While we’ve just had some time to rest and relax with our families, most of us are heading back to school today for the next few weeks to finish out the semester. Even though we are back at school, this time is filled with the hustle and bustle of the holiday season and many of us are excitedly preparing for the holidays, even if it’s just to enjoy an extended break from school. (Yes, I am already counting the days!) At school, these next few weeks are filled with field trips, holiday performances, parties, various other interruptions, and end-of-the-semester exams. All of this, combined with the students’ excitement, can make it challenging to feel like you are moving forward with your curricular goals.
In today’s blog post, I highlight my favorite ways to celebrate the season and keep your students engaged during these last few weeks of the semester. If you’ve been a reader of my blog for any length of time, you know how much I love puzzles and critical thinking activities. (New to this blog? Check out my Solve It! Friday page!) With this in mind, I’m sharing three ways to put a creative spin on using holiday-themed critical thinking and problem-solving activities in the classroom.
Create a Puzzle Box
The Puzzle Box includes hanging files where a variety of critical thinking and problem-solving activities can be stored. Storing the puzzles this way serves a couple of purposes. First, it keeps all of the puzzles in a convenient location. Second, it allows students to search for a task that matches their ability level. (I keep the puzzle box at the back of the room on a shelf with a variety of manipulatives, like centimeter cubes, toothpicks, and pattern blocks, students can use to support them while they are working through the puzzle tasks.) Students love the puzzles and when they find the right “fit,” they are willing to invest the time to complete the task. After students complete a puzzle, they submit their work, it is reviewed, and the student receives a reward of some sort, such as extra credit, classroom cash, incentive, etc, for correct solutions.
Create a Math Menu
After a variety of tasks with which students can be successful have been identified, a simple menu, like a Choice Board, can be created to present the challenge. Using the choice board, students complete all of the activities in a column, row, diagonal, or the four corners. This provides a unique opportunity to strategically place the activities in a way that will produce the greatest amount of student effort, no matter which path they choose to complete. After students complete the menu, they submit their work, it is reviewed, and the student receives a reward of some sort, such as extra credit, classroom cash, incentive, etc, for a completed menu.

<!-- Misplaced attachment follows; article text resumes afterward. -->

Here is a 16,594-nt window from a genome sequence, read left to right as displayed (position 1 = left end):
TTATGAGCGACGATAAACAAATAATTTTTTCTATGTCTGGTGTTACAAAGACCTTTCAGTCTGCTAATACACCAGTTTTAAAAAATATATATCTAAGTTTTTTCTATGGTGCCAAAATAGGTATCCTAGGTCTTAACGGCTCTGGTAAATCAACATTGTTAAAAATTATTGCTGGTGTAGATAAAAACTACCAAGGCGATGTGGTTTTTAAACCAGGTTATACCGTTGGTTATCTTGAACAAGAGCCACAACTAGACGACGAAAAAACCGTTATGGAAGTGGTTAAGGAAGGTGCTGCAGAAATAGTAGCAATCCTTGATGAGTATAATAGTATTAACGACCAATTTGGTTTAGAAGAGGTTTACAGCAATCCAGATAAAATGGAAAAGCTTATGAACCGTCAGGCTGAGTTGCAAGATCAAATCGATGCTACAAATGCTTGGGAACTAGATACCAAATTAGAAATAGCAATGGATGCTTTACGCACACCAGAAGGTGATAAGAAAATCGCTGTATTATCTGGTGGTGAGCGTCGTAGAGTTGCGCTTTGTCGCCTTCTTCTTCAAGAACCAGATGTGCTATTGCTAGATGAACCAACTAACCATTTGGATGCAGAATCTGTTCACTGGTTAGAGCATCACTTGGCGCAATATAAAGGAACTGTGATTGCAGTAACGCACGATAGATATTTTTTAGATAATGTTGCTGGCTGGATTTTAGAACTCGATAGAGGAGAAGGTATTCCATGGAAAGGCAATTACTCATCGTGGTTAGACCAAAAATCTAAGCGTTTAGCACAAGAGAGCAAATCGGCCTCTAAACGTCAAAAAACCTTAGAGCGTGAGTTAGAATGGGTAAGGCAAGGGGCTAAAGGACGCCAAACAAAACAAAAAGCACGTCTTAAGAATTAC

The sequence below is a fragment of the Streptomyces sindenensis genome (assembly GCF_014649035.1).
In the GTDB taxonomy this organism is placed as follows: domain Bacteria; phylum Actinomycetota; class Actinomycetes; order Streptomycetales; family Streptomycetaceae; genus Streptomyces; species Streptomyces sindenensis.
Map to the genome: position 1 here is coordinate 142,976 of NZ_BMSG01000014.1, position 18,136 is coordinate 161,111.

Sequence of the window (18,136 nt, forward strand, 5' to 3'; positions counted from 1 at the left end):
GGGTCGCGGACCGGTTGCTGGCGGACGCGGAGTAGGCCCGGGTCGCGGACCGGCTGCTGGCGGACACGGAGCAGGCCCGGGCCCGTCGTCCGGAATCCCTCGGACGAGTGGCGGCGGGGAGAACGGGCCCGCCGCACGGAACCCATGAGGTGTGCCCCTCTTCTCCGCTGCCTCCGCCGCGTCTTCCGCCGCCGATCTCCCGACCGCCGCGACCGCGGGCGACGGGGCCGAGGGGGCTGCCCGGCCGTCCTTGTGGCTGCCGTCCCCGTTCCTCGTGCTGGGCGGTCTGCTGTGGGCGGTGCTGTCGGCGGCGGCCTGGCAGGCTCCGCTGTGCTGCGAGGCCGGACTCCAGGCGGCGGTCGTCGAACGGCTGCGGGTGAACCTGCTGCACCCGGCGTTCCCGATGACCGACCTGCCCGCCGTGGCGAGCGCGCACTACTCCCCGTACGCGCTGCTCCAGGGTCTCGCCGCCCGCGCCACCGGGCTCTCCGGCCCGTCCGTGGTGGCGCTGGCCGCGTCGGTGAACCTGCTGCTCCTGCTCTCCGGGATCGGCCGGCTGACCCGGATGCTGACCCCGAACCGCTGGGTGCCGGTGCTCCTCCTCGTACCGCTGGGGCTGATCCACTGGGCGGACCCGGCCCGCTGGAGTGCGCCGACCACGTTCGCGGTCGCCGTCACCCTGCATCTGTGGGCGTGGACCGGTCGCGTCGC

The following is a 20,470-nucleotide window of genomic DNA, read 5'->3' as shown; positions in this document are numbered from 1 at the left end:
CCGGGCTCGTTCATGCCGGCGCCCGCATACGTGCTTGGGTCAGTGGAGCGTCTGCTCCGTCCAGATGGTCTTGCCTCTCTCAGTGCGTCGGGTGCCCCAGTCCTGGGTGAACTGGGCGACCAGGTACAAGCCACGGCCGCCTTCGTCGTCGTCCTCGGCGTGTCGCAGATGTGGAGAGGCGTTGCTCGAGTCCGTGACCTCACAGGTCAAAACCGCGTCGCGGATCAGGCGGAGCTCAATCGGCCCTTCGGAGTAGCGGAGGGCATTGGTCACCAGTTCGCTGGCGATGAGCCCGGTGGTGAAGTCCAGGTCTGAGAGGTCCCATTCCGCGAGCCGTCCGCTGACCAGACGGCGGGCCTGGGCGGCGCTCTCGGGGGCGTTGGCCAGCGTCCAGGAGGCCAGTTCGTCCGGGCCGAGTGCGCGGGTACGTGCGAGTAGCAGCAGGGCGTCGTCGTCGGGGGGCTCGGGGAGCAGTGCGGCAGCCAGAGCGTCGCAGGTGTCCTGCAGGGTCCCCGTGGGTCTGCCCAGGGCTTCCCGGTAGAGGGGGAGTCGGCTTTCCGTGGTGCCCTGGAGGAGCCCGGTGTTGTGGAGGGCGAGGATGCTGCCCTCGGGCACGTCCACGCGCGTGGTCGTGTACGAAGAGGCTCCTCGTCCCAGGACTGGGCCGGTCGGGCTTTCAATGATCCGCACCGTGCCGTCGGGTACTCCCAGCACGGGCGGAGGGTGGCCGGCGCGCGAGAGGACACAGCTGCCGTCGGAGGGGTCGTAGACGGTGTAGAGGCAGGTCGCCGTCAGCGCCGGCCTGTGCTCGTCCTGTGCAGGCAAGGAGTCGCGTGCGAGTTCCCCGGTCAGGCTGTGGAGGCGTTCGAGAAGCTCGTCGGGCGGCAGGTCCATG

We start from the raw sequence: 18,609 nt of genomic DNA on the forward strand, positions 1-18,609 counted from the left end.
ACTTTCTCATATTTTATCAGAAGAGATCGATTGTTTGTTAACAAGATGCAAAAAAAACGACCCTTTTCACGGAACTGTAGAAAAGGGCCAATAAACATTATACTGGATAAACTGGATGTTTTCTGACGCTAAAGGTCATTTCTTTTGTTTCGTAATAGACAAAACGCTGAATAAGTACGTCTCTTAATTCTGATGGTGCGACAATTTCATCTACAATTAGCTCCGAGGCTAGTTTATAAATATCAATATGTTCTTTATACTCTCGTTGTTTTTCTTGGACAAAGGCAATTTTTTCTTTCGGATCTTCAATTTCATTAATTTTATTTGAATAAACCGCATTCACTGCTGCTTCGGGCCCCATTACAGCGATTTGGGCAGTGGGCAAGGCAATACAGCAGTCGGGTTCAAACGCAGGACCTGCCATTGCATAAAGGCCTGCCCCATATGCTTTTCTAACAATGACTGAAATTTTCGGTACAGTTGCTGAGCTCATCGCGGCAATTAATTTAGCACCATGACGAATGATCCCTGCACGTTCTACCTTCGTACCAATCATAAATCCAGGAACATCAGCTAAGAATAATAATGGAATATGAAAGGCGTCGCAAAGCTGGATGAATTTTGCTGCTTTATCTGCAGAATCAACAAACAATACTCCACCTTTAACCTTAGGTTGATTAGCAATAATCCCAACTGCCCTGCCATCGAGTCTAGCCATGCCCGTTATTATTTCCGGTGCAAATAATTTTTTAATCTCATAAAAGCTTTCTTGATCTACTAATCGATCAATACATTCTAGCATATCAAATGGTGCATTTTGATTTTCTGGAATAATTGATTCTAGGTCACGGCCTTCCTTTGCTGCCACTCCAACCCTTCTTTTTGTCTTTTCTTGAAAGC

Create a Task Card Challenge
For this activity, 15 – 20 (or more) tasks are collected and numbered. (If I have some fun holiday paper, I will copy all of the tasks on colored paper to provide a more engaging and uniform look.) To help students keep track of the tasks they complete, a tracking sheet, with a numbered-space for each numbered task can be created. Students can then complete the tasks as a “scoot” activity where they move around the room completing the tasks, they can complete the tasks during math stations, or they can complete the tasks as a fast-finisher activity. Once students complete the tracking sheet, they submit their work, it is reviewed, and the student receives a reward of some sort, such as extra credit, classroom cash, incentive, etc, for a completed tracking sheet.
Freebie Alert! You can find a variety of tasks to use in the “Problem Solving and Critical Thinking” section of my file cabinet. Click here to check it out!
Looking for More? You can also find a variety of resources at my Teachers Pay Teachers store, like my “Problem Solving in Santa’s Workshop: Holiday Task Cards” pack. Click the image to the below to find out more about this resource!
Sound Off! Which idea will you try this year?